Real Estate Professionals
McCormick has developed and taught Realtor Beware programs to enable these professionals to conduct their tasks in a safer environment. He teaches prevention skills to avoid potential problems, particularly when showing homes and physical skills when the best prevention has not worked. Shelly, 35, a realtor in Ontario, was holding an open house by herself late one Saturday afternoon when a lone male came through the front door, paused, scrutinized his surroundings, locked the door and entered the living-room where Shelly was seated behinda desk. Her intuition set off an inner alarm as she pushed the emergency button on her phone and pretended to speak to her office. The 911 operator picked up on Shelly’s clues, kept her on the phone while the intruder stood in front of the desk waiting for the call to end. The 911 operator knew the address from the telephone connection. Within minutes, Shelly saw the police approaching –so did the intruder. He exited by the rear of the house with the police in pursuit. Shelly credits her quick thinking to a Realtor Beware program she attended.
Is your home your castle? Whether you live in rural or urban North American, your needs and circumstances are the same: you want to feel safe in your home. The following checklist of home security ideas addresses those needs. Most products, including security systems, are available in your community. Peruse the following home security ideas and see how your castle fares.
Installation of motion lights is easy and inexpensive, and will illuminate strategic areas around the house. A yard light comes on automatically at night and illuminates a considerable area. Light systems are available from light fixture and hardware stores from $20 to $50.
Keep shrubs near your house trimmed short to discourage hiding places for thieves.
Lock up ladders so they can not be used to break into your home.
Have an automatic garage door opener for easy access. Open the door after you are in your vehicle and close it before you get out of the car in your garage. Doors leading from the garage to the house or the outside need dead-bolts.
Never leave notes for friends/repairmen or hide a key outside. Arrange for repairs with a neighbor or for when you are at home.
Dead-bolts are a must on all outside entry doors, including garage and basement. These should be kept locked whether you are at home, in the garden or away from the house.
Solid interior locks/levers should secure all windows. Key locks for interior windows and doors are hazardous in emergency exiting.
You can not prevent entry but you can make it more time consuming and therefore less inviting –the thief will try another house more vulnerable.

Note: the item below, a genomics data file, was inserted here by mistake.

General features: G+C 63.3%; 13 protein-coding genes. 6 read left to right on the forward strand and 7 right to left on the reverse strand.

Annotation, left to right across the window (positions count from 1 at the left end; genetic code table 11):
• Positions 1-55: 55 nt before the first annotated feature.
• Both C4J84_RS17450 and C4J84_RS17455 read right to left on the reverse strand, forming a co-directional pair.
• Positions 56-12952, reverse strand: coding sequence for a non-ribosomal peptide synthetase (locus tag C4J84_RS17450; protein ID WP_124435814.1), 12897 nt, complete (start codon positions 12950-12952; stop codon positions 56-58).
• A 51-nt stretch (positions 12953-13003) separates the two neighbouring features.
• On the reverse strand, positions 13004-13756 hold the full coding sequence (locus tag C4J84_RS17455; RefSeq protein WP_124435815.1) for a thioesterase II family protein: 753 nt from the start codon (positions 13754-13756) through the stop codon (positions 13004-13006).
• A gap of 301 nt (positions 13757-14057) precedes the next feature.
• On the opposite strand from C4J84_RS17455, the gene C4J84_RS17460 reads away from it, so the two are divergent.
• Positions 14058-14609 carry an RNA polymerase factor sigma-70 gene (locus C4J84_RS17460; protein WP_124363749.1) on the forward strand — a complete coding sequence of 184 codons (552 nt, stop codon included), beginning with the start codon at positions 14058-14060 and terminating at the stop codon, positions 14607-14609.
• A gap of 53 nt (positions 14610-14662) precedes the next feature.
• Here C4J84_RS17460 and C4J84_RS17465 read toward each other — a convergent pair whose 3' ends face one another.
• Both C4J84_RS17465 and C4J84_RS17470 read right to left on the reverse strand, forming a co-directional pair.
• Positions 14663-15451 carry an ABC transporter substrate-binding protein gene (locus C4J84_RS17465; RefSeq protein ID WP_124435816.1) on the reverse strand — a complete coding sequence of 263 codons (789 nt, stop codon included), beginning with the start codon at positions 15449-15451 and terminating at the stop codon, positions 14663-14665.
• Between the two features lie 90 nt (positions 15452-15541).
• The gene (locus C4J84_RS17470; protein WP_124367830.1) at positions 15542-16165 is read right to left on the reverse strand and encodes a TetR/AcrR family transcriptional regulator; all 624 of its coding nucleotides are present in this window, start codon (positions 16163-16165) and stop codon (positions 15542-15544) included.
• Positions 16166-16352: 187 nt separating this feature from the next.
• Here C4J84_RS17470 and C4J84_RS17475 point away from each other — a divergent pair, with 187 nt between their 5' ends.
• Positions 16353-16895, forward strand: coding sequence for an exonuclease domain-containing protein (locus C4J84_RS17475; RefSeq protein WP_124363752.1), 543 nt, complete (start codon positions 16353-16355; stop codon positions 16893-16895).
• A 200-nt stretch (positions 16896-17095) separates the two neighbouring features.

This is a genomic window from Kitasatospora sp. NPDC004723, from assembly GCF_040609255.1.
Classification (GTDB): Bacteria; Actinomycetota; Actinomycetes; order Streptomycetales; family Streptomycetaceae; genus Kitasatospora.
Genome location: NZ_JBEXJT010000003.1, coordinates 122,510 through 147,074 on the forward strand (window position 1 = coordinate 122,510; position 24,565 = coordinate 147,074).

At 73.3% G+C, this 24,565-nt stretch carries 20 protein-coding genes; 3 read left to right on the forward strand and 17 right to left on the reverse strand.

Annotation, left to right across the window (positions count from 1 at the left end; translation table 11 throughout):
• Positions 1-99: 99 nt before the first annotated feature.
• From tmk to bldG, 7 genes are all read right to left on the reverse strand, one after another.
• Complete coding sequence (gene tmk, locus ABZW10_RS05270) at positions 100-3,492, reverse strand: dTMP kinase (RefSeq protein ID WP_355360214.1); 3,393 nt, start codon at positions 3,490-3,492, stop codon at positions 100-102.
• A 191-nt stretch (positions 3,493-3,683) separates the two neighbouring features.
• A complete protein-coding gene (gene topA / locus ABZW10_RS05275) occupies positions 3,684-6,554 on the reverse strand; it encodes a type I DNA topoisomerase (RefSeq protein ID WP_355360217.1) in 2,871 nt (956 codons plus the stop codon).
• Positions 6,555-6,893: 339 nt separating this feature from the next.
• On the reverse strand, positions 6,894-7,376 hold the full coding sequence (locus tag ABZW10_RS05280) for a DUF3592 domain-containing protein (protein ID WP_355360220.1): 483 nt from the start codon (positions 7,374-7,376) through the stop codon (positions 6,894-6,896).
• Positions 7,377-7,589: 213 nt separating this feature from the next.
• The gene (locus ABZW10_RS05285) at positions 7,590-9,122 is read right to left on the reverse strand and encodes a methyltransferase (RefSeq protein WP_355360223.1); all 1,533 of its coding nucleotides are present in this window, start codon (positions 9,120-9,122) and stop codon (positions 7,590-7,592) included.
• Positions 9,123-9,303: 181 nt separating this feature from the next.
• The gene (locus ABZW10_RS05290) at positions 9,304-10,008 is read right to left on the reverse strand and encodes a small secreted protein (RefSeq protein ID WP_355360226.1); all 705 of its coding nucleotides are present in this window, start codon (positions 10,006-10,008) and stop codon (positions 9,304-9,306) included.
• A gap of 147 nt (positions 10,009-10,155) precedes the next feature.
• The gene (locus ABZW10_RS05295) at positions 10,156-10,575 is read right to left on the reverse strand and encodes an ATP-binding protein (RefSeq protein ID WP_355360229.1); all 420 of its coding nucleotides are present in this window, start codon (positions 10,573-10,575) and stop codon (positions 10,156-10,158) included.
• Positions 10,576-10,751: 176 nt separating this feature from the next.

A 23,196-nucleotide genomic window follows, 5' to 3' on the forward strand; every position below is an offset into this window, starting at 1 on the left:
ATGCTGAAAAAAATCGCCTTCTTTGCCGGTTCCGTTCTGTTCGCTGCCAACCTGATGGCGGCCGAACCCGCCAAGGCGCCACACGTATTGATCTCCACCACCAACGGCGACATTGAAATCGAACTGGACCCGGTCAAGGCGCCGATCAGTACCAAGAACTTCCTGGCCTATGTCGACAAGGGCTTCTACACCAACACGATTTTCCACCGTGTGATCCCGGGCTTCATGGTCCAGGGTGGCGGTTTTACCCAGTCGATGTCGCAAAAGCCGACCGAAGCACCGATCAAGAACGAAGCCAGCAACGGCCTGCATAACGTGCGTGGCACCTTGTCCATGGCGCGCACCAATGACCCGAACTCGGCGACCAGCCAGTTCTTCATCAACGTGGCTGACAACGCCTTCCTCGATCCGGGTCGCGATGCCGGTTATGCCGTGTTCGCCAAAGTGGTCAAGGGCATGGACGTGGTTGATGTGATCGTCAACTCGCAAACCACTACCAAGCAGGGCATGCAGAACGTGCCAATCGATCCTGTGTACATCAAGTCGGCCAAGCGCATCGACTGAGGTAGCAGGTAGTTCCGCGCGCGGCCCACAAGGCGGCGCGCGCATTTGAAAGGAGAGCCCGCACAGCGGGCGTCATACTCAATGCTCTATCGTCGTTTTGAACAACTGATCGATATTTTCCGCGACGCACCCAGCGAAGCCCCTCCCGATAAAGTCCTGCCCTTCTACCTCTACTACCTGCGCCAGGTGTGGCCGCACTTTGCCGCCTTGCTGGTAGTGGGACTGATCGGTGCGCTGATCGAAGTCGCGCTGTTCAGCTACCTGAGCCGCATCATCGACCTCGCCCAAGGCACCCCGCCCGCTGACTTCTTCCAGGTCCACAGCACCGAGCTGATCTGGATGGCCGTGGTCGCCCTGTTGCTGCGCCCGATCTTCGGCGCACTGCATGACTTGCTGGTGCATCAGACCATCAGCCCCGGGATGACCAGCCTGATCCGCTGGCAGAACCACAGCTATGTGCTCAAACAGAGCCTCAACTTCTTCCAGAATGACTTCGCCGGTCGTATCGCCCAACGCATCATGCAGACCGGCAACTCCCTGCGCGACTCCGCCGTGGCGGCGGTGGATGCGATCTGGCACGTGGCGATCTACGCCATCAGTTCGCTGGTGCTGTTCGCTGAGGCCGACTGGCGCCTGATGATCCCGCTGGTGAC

Sliding windows and patio doors need dowels placed in the tracks to make the window impossible to slide open. As with windows, key locks are not recommended.
Install a peep hole in all solid exterior doors to allow the person inside to identify callers before opening the door. Ask for identification from repairmen –through a locked door, and do not hesitate to call the company for verification.
Put timers on lights in high occupancy rooms so that when you are away, the lights will illuminate at different times, making it appear as though you are moving from room to room.
Answering machines are a good security measure. Keep your message simple, give just your phone number, not your name, and imply that you are occupied elsewhere in the home –not out of the house. For women living alone, just as it is prudent to have only your initial on your mailbox and in your telephone listing, it may be a good idea to have a male friend or relative record your message. Do not have a child do it. Remote access to your machine is an excellent feature for when you are away for several days. Make sure you turn off the ringer before you leave.
Consider a dog, any breed or size. Barking draws attention the thief does not want. Or, consider an electronic barker that attaches to the inside of an exterior door-knob. Have a safe-room, preferably a master-bedroom. The door should be solid wood or metal and have a dead-bolt (not key variety). You should have a portable phone with emergency numbers and neighborhood watch neighbors phone numbers programmed( a cellular is preferred). Have your address written next to the phone and your house number visibly displayed on your home’s exterior. The room needs an escape route to the outside –such as a window. This is the room in which the family gathers should an intruder break through your exterior security. Practice your routine so all family members know what is expected of them.
Security systems vary in complexity and cost. Carefully consider your needs, obtain several quotes and check each company with the Better Business Bureau. Ask friends who have a system. Make sure the company has a reasonable maintenance policy and have the system checked yearly.
I prefer a system that incorporates both motion detectors and glass breakers, a battery back-up and a system monitor. Your smoke detectors can be monitored as well.
The Neighborhood/Block Watch philosophy is simple: watch out for each other. The program begins with a call to the police. All interested neighbors are interviewed and background checked by the police and a coordinator is chosen. An officer with come to a home meeting and offer suggestions such as: Know your niehgbors. Advise them if you will be gone for an extended period of time. Record suspicious occurrences and report them immediately. Assist vacationing neighbors by collecting newspapers, cutting lawns, parking a car in their drive-way, checking doors and windows periodically.
How did you fare? This is your castle. Keep it safe and your moat full.